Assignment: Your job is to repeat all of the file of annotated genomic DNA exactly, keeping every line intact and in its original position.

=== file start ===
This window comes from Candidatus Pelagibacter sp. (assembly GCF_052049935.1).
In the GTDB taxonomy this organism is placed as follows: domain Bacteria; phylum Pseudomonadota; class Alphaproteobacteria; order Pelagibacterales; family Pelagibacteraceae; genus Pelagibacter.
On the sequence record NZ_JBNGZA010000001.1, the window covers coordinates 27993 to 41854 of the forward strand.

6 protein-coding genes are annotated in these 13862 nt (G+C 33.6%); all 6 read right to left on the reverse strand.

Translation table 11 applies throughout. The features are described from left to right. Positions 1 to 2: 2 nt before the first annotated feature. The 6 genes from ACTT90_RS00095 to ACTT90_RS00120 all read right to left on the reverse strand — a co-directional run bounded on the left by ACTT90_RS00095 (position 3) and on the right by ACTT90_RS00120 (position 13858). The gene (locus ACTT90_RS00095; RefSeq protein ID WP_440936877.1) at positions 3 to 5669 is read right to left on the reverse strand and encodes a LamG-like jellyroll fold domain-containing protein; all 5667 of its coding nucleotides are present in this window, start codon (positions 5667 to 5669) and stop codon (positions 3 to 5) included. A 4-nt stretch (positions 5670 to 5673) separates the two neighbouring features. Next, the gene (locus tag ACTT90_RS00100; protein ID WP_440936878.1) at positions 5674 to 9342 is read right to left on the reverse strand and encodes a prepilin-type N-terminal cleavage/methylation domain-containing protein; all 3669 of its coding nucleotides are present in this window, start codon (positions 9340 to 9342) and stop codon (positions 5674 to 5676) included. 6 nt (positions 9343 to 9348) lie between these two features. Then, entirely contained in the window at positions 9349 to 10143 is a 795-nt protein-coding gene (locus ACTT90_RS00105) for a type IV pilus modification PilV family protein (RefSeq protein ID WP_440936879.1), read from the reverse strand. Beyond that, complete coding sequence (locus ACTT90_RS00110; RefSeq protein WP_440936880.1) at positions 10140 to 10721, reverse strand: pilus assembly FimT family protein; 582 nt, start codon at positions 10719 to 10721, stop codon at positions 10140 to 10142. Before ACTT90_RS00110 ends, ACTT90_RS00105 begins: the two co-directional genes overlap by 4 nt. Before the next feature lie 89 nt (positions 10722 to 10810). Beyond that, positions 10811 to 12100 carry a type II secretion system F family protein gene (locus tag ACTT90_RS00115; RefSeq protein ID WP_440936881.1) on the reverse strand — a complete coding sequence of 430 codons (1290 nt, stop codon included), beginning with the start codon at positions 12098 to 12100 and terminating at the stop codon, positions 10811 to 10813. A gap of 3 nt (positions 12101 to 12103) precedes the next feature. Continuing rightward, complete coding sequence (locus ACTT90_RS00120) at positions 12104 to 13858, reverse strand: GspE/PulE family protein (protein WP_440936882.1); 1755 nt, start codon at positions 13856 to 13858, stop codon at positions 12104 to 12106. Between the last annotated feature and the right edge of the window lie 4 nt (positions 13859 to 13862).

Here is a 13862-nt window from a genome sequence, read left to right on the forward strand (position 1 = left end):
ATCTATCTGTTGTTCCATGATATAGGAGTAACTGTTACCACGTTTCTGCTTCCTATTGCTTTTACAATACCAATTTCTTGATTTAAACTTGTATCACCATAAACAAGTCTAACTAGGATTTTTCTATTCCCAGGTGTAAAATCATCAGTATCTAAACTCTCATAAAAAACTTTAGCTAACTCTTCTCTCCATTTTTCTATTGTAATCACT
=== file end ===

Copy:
This window comes from Candidatus Pelagibacter sp. (assembly GCF_052049935.1).
In the GTDB taxonomy this organism is placed as follows: domain Bacteria; phylum Pseudomonadota; class Alphaproteobacteria; order Pelagibacterales; family Pelagibacteraceae; genus Pelagibacter.
On the sequence record NZ_JBNGZA010000001.1, the window covers coordinates 27993 to 41854 of the forward strand.

6 protein-coding genes are annotated in these 13862 nt (G+C 33.6%); all 6 read right to left on the reverse strand.

Translation table 11 applies throughout. The features are described from left to right. Positions 1 to 2: 2 nt before the first annotated feature. The 6 genes from ACTT90_RS00095 to ACTT90_RS00120 all read right to left on the reverse strand — a co-directional run bounded on the left by ACTT90_RS00095 (position 3) and on the right by ACTT90_RS00120 (position 13858). The gene (locus ACTT90_RS00095; RefSeq protein ID WP_440936877.1) at positions 3 to 5669 is read right to left on the reverse strand and encodes a LamG-like jellyroll fold domain-containing protein; all 5667 of its coding nucleotides are present in this window, start codon (positions 5667 to 5669) and stop codon (positions 3 to 5) included. A 4-nt stretch (positions 5670 to 5673) separates the two neighbouring features. Next, the gene (locus tag ACTT90_RS00100; protein ID WP_440936878.1) at positions 5674 to 9342 is read right to left on the reverse strand and encodes a prepilin-type N-terminal cleavage/methylation domain-containing protein; all 3669 of its coding nucleotides are present in this window, start codon (positions 9340 to 9342) and stop codon (positions 5674 to 5676) included. 6 nt (positions 9343 to 9348) lie between these two features. Then, entirely contained in the window at positions 9349 to 10143 is a 795-nt protein-coding gene (locus ACTT90_RS00105) for a type IV pilus modification PilV family protein (RefSeq protein ID WP_440936879.1), read from the reverse strand. Beyond that, complete coding sequence (locus ACTT90_RS00110; RefSeq protein WP_440936880.1) at positions 10140 to 10721, reverse strand: pilus assembly FimT family protein; 582 nt, start codon at positions 10719 to 10721, stop codon at positions 10140 to 10142. Before ACTT90_RS00110 ends, ACTT90_RS00105 begins: the two co-directional genes overlap by 4 nt. Before the next feature lie 89 nt (positions 10722 to 10810). Beyond that, positions 10811 to 12100 carry a type II secretion system F family protein gene (locus tag ACTT90_RS00115; RefSeq protein ID WP_440936881.1) on the reverse strand — a complete coding sequence of 430 codons (1290 nt, stop codon included), beginning with the start codon at positions 12098 to 12100 and terminating at the stop codon, positions 10811 to 10813. A gap of 3 nt (positions 12101 to 12103) precedes the next feature. Continuing rightward, complete coding sequence (locus ACTT90_RS00120) at positions 12104 to 13858, reverse strand: GspE/PulE family protein (protein WP_440936882.1); 1755 nt, start codon at positions 13856 to 13858, stop codon at positions 12104 to 12106. Between the last annotated feature and the right edge of the window lie 4 nt (positions 13859 to 13862).

Here is a 13862-nt window from a genome sequence, read left to right on the forward strand (position 1 = left end):
ATCTATCTGTTGTTCCATGATATAGGAGTAACTGTTACCACGTTTCTGCTTCCTATTGCTTTTACAATACCAATTTCTTGATTTAAACTTGTATCACCATAAACAAGTCTAACTAGGATTTTTCTATTCCCAGGTGTAAAATCATCAGTATCTAAACTCTCATAAAAAACTTTAGCTAACTCTTCTCTCCATTTTTCTATTGTAATCACT